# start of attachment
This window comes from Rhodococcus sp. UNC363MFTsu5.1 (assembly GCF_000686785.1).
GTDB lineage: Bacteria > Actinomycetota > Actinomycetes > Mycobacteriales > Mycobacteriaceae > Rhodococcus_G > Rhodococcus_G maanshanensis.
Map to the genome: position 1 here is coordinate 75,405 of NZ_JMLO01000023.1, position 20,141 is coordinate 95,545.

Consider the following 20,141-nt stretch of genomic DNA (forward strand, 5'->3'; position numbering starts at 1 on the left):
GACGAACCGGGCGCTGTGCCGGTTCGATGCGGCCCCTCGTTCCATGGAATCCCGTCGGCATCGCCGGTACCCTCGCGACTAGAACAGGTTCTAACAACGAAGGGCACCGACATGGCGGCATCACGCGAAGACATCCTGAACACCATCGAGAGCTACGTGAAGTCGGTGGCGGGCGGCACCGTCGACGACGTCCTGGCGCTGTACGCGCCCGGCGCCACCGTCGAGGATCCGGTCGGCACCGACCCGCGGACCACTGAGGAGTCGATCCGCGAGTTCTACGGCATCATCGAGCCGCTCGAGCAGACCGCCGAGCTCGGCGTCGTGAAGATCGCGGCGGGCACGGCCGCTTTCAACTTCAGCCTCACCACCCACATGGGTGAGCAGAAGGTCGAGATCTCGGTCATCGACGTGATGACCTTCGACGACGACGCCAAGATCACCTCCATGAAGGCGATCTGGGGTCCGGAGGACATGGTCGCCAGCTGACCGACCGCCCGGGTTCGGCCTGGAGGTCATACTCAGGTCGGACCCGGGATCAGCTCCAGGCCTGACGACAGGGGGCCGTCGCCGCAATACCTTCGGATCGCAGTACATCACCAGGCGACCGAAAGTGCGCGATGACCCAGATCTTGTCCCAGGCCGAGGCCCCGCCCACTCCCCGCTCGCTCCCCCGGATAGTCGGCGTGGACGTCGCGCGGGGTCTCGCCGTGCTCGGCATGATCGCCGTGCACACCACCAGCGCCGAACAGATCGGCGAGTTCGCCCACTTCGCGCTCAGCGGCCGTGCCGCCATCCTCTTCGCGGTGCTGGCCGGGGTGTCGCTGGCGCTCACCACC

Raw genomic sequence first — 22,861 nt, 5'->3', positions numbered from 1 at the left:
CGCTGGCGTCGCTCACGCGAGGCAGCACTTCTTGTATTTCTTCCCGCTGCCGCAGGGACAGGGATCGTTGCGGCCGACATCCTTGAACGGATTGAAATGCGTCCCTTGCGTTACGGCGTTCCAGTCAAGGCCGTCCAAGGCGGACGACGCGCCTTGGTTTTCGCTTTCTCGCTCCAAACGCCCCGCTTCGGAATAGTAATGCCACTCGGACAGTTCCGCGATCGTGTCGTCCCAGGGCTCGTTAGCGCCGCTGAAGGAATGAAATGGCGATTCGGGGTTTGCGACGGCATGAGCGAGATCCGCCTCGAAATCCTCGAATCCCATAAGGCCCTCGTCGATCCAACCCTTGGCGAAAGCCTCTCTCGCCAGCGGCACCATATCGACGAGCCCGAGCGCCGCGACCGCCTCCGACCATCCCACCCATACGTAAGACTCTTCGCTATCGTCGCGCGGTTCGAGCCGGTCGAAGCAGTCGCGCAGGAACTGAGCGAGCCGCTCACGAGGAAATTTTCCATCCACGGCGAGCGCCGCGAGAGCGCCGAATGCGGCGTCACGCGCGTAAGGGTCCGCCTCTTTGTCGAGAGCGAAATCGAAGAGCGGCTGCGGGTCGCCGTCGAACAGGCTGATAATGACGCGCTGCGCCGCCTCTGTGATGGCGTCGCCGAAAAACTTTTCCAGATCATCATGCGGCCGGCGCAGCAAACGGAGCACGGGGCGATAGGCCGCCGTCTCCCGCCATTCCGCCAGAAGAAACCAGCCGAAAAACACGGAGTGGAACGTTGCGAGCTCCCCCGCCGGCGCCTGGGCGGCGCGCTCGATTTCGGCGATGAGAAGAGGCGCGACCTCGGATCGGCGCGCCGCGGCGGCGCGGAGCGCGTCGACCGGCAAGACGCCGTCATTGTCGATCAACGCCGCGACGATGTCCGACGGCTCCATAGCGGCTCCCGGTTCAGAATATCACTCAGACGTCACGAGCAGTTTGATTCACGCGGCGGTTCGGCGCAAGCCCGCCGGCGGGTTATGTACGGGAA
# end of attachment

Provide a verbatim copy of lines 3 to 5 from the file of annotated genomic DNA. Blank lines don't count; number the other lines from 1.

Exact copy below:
Map to the genome: position 1 here is coordinate 75,405 of NZ_JMLO01000023.1, position 20,141 is coordinate 95,545.

Consider the following 20,141-nt stretch of genomic DNA (forward strand, 5'->3'; position numbering starts at 1 on the left):
GACGAACCGGGCGCTGTGCCGGTTCGATGCGGCCCCTCGTTCCATGGAATCCCGTCGGCATCGCCGGTACCCTCGCGACTAGAACAGGTTCTAACAACGAAGGGCACCGACATGGCGGCATCACGCGAAGACATCCTGAACACCATCGAGAGCTACGTGAAGTCGGTGGCGGGCGGCACCGTCGACGACGTCCTGGCGCTGTACGCGCCCGGCGCCACCGTCGAGGATCCGGTCGGCACCGACCCGCGGACCACTGAGGAGTCGATCCGCGAGTTCTACGGCATCATCGAGCCGCTCGAGCAGACCGCCGAGCTCGGCGTCGTGAAGATCGCGGCGGGCACGGCCGCTTTCAACTTCAGCCTCACCACCCACATGGGTGAGCAGAAGGTCGAGATCTCGGTCATCGACGTGATGACCTTCGACGACGACGCCAAGATCACCTCCATGAAGGCGATCTGGGGTCCGGAGGACATGGTCGCCAGCTGACCGACCGCCCGGGTTCGGCCTGGAGGTCATACTCAGGTCGGACCCGGGATCAGCTCCAGGCCTGACGACAGGGGGCCGTCGCCGCAATACCTTCGGATCGCAGTACATCACCAGGCGACCGAAAGTGCGCGATGACCCAGATCTTGTCCCAGGCCGAGGCCCCGCCCACTCCCCGCTCGCTCCCCCGGATAGTCGGCGTGGACGTCGCGCGGGGTCTCGCCGTGCTCGGCATGATCGCCGTGCACACCACCAGCGCCGAACAGATCGGCGAGTTCGCCCACTTCGCGCTCAGCGGCCGTGCCGCCATCCTCTTCGCGGTGCTGGCCGGGGTGTCGCTGGCGCTCACCACC